CHINA GROVE — This is a cruel joke to all the kids out there.
But here's a story of a boy, his sled and the best sledding hill in China Grove.
It will make you want to shout, “Rosebud,” and is meant as an antidote to this weekend's 70-degree temperatures in January.
Trent Patterson, senior pastor at Beulah Heights Wesleyan Church in Troutman, grew up in maybe the best house in China Grove when it came to winter sledding.
He lived at 206 S. Franklin St. in a historic 1901 house next to First Baptist Church. It also happened to be at the top of a long hill going back toward town.
Everyone in the neighborhood knew to gather on Franklin Street when sledding conditions were good, and the take-off point for sledding runs would be next to the Patterson house.
Because of the number of sledders, the town would even set out barricades to prohibit vehicular traffic.
“This was considered the big-kid hill,” Patterson says.
Charlie Patterson, Trent's dad, got into the spirit, too. He would set out a fire barrel on the sidewalk in front of the Patterson house, and the kids could warm themselves around the barrel in between runs.
It was an exhilarating ride down and a long walk back up the hill, pulling your sled.
Trent Patterson says his dad would keep the fire going, and the sledding seemed to last all night long.
Kids often piled on top of each other on some of their runs, stacking themselves two, three, four and even a wobbly five high.
“We were a lot skinnier back then, too,” Trent says.
All these memories of sledding flooded back to Patterson recently when he noticed his old sled stuck away in the basement in Troutman.
The paint was fading, but he could still make out the words “Royal Racer” on the wooden slats of the body. Part of a slat was missing. A piece of the original twine attached for pulling, was still tied to the sled.
Trent Patterson's name and a date — Jan. 10, 1973 — were still legible on the steering arm at top. He remembers why.
His father had bought Patterson the sled at China Grove Hardware, and that particular date, following good weekend snowfalls and a nice packing on Franklin Street, was the first time he had used it.
Sometime during that day's fun, Trent Patterson panicked, because he couldn't locate the new sled. It showed up at the top of the hill later, prompting Patterson to heat up his dad's soldering arm and burn in his name and the date.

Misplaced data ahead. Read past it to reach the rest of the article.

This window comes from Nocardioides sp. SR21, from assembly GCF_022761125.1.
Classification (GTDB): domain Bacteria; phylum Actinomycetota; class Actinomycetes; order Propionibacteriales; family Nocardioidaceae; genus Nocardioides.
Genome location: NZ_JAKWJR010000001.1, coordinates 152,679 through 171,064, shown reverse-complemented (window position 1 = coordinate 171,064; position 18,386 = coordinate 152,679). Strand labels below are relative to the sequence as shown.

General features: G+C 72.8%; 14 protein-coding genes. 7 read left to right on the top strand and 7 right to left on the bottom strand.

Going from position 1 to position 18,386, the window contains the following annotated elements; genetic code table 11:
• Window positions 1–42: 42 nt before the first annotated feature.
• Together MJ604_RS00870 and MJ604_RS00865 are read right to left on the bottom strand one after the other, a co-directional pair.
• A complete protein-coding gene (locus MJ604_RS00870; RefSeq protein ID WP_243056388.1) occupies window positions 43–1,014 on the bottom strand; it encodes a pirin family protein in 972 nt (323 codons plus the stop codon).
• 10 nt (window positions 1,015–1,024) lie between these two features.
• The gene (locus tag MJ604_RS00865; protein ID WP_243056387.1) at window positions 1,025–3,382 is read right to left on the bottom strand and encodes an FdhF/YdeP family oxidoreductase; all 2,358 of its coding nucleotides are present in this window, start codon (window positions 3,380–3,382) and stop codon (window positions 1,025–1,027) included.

“I'm kind of glad I did put the date,” Patterson says, looking back. “I was upset.”
He was 8 years old at the time and had a younger sister and brother, who would have been too young for the Franklin Street hill.
“I remember crashing a few times,” Trent Patterson says.
Trent and his father recall how their big trees (now gone) used to provide a giant canopy over the street back in the 1970s. With snow on the ground and the shimmering street lights, “it was a beautiful sight,” Trent adds.
Trent Patterson left the house at 206 S. Franklin St. after high school, and his mother sold the house in 1987 to Geoff and Pam Siege, who raised their own family here and still live in the house.
The Sieges and their children, Ben and Cassie, also took advantage of this best sledding hill in China Grove, when the winters cooperated.
“Our kids have, we have — it's a blast,” Geoff Siege says, “especially when it gets frozen solid.”
Today, Trent Patterson has two married daughters and a granddaughter. Yes, he acknowledges, they have heard him reminisce about sledding on Franklin Street.
Charlie Patterson, who had a long career at Fiber Industries, moved to High Rock Lake and still lives there.
The Post files show that Trent Patterson's memory is pretty good.
A Jan. 10, 1973, caption under a photograph of children sledding in Salisbury said this:
“The weekend snow and consistent subfreezing temperatures since have left sledding enthusiasts with almost perfect riding conditions. Most of the residential streets are coated with a hard glaze of ice, and the youngsters are taking full advantage of Salisbury's many hills.”
Snow. Sub-freezing temperatures. Sledding.
Those were the good old days. Contact Mark Wineka at 704-797-4263,or firstname.lastname@example.org.